What goes up
(WARNING: film's plot, narrative twists and ending discussed in close and explicit detail)
Alfonso Cuaron's Gravity comes with its own planet-sized hype: about the 17-minute opening shot, about the vertiginous sense of depth (enhanced by the 3D process), about the unprecedented scientific veracity.
The basic premise turns on a frightening demonstration of the Kessler Syndrome: the Russians have blown up a satellite and the resulting debris have pingponged their way across space towards the orbiting space shuttle in a rain of high-velocity scrap (it's a serious real-life problem and collisions between satellites have been recorded). Doctor Ryan Stone (Sandra Bullock) and Astronaut Matt Kowalski (George Clooney) are the only survivors and must make their way back to Earth using crippled equipment under adverse circumstances.
More interesting than the premise--or the actors, really--is Cuaron's attempt at telling the story in as dramatic and realistic a manner as possible. Much of the action happens in real time, in lengthy tracking shots; danger when it approaches is spotted quickly--what gives danger in space its unique quality is that you often can't do much about it even if you do see it, or know it's coming (the satellite debris that wreaks havoc on the shuttle will take ninety minutes to circle the globe and menace the shuttle again). Collisions are spectacular but--unsettlingly--occur in silence (well, not total silence; to Cuaron's credit he gives us muffled thuds, presumably conducted through umbilical lines, or through thick work gloves with a tenuous grip on an exterior rung).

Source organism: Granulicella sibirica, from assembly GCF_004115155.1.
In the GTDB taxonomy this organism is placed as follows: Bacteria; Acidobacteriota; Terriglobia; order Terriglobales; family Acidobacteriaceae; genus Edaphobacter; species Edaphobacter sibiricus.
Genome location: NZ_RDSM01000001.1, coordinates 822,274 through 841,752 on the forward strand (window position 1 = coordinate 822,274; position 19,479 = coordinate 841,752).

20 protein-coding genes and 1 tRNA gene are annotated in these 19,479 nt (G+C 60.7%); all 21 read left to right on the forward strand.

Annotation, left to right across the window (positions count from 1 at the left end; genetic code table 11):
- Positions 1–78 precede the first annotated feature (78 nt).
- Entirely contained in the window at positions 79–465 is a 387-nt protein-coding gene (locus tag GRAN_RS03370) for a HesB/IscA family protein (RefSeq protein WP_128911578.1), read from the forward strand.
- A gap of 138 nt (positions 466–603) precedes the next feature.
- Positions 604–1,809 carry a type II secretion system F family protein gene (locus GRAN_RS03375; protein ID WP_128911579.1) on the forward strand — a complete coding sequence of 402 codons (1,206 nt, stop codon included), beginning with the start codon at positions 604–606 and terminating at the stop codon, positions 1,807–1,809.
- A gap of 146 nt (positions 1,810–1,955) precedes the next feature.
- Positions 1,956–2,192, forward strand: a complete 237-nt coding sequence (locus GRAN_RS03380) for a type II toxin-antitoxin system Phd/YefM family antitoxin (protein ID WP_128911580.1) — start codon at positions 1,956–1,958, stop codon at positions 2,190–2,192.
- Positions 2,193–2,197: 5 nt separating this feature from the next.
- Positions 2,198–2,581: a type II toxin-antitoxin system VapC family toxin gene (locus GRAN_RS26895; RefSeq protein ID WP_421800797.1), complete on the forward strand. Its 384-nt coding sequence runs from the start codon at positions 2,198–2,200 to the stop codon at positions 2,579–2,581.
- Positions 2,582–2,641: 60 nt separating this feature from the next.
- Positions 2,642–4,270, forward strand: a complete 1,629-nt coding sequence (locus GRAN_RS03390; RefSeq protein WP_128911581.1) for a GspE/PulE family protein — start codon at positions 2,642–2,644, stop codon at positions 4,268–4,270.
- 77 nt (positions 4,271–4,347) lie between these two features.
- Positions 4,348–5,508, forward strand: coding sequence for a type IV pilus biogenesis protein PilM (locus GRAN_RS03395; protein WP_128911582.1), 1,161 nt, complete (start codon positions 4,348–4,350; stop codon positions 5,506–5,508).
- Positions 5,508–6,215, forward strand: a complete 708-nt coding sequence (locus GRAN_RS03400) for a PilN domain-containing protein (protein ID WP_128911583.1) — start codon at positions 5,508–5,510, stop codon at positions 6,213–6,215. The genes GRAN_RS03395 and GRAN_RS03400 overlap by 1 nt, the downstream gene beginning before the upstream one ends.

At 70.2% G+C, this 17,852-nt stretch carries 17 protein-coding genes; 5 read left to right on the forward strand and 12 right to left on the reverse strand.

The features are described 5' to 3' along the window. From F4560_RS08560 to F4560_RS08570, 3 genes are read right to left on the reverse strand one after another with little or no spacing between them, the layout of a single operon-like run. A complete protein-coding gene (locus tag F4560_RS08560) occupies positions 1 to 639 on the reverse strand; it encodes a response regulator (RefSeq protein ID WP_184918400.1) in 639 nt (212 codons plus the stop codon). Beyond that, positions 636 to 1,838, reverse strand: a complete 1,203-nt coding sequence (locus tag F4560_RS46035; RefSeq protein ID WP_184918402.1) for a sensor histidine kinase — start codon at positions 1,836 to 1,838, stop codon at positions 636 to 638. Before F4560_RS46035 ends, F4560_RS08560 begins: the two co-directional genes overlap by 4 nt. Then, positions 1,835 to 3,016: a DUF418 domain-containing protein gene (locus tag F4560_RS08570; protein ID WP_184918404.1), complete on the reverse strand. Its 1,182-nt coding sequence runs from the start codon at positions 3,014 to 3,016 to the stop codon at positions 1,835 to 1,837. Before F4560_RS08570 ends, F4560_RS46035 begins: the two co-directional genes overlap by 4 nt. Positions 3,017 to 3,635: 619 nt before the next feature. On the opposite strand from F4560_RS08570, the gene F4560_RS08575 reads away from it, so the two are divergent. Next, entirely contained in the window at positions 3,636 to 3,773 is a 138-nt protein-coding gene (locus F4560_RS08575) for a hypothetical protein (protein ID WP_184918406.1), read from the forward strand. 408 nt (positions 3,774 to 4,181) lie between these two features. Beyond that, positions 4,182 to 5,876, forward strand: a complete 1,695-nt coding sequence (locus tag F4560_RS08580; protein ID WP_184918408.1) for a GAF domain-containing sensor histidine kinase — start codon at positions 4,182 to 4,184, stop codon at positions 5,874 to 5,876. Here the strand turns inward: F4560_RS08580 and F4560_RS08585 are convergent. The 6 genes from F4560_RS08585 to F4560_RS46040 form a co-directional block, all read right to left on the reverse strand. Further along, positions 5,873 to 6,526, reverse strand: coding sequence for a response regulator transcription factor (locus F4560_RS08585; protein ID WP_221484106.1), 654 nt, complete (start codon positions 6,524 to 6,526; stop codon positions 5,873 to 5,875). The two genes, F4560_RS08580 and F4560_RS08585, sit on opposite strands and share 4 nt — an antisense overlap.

For those interested Cuaron doesn't achieve complete realism: Stone would have done better to have the robot arm or Shuttle Remote Maneuvering System (SRMS) lower her (or she could have simply climbed down the arm's length) than to wait for Kowalski to rescue her with the infinitely slower Manned Maneuvering Unit (MMU); the International Space Station and Hubble Telescope (and for that matter most communication satellites) are on widely differing orbits, the distances (not to mention velocities involved) impossible to cross using just the MMU; Stone initiates re-entry with a minimum of attitude adjustment (as in none), even if re-entry is actually a trickier and more dangerous process than what you see onscreen. Cuaron himself admits he sacrificed some accuracy for story purposes.